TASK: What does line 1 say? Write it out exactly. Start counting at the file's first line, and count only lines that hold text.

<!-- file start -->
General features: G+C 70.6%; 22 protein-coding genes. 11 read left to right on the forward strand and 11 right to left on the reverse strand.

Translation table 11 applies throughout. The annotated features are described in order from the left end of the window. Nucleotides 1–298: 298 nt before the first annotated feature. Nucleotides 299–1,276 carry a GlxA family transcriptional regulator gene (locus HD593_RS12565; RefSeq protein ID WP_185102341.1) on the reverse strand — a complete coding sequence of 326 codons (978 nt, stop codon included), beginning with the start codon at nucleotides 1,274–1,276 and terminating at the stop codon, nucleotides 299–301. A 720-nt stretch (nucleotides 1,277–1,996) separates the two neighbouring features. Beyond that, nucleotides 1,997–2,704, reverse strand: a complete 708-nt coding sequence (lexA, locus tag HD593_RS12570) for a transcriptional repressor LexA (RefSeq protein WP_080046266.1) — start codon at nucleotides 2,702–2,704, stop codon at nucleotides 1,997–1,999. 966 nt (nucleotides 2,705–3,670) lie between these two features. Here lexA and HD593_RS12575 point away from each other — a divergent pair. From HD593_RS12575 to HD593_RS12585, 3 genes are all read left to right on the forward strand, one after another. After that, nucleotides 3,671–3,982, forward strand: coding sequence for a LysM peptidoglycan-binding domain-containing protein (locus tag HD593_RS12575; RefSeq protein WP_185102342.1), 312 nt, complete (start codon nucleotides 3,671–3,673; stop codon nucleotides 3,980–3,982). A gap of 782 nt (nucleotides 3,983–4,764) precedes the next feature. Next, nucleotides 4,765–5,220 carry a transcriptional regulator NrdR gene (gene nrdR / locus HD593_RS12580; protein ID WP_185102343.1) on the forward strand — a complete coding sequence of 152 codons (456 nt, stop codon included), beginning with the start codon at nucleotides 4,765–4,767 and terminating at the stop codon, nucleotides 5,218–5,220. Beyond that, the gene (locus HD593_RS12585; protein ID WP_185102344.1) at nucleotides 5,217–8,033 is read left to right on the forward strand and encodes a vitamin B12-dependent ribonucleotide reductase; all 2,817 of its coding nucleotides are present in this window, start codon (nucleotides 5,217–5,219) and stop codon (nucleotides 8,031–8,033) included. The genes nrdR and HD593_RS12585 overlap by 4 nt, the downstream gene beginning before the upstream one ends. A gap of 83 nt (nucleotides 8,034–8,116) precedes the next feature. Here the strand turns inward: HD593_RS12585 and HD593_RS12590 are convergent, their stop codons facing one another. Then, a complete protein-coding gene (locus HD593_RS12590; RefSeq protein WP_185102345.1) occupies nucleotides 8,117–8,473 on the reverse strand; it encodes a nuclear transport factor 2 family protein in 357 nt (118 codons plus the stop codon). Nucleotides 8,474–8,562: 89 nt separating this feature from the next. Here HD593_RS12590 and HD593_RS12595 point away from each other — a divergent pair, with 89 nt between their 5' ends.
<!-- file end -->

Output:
General features: G+C 70.6%; 22 protein-coding genes. 11 read left to right on the forward strand and 11 right to left on the reverse strand.